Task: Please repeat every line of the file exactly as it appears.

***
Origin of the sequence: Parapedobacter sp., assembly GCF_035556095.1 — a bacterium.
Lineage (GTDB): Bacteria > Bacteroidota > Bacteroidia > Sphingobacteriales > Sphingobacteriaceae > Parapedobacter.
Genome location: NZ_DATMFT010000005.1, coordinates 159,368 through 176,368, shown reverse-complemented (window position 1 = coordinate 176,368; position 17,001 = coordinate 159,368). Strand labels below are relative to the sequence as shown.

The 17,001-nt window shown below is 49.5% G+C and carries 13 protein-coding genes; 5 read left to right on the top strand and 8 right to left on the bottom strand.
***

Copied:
Origin of the sequence: Parapedobacter sp., assembly GCF_035556095.1 — a bacterium.
Lineage (GTDB): Bacteria > Bacteroidota > Bacteroidia > Sphingobacteriales > Sphingobacteriaceae > Parapedobacter.
Genome location: NZ_DATMFT010000005.1, coordinates 159,368 through 176,368, shown reverse-complemented (window position 1 = coordinate 176,368; position 17,001 = coordinate 159,368). Strand labels below are relative to the sequence as shown.

The 17,001-nt window shown below is 49.5% G+C and carries 13 protein-coding genes; 5 read left to right on the top strand and 8 right to left on the bottom strand.